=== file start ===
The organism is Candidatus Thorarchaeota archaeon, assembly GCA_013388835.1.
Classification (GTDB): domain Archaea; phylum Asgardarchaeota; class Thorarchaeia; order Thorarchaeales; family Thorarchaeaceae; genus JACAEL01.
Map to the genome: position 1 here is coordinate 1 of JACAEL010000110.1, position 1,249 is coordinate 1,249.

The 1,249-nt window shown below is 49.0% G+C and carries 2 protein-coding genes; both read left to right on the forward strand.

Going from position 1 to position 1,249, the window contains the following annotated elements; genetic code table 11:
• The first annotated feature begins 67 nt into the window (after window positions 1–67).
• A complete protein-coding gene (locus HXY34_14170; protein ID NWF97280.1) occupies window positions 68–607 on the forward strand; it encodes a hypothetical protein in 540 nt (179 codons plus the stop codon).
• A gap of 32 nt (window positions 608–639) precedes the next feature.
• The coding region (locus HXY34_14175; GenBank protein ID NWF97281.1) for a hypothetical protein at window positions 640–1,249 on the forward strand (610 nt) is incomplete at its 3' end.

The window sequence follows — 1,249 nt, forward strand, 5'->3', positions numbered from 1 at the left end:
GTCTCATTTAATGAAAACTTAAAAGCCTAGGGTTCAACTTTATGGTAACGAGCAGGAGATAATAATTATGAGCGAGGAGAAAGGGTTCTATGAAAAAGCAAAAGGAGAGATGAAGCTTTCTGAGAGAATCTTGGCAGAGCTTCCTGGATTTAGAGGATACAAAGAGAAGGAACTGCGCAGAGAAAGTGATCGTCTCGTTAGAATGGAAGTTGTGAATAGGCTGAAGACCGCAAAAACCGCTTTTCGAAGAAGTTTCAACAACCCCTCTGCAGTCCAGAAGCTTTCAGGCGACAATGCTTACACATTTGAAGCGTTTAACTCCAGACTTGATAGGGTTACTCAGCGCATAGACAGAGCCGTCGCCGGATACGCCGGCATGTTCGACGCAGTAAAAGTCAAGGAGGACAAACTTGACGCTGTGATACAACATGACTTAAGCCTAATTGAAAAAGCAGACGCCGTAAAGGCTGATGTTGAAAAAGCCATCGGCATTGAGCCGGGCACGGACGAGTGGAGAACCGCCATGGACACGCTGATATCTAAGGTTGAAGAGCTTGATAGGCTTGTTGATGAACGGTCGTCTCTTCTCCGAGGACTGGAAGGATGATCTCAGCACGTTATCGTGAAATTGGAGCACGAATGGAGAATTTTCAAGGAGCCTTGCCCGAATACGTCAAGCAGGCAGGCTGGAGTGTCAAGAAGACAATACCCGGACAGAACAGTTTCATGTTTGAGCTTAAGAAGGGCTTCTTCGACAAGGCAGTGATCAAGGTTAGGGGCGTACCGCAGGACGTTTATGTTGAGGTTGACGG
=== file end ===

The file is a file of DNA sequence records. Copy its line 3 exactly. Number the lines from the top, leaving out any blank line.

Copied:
Map to the genome: position 1 here is coordinate 1 of JACAEL010000110.1, position 1,249 is coordinate 1,249.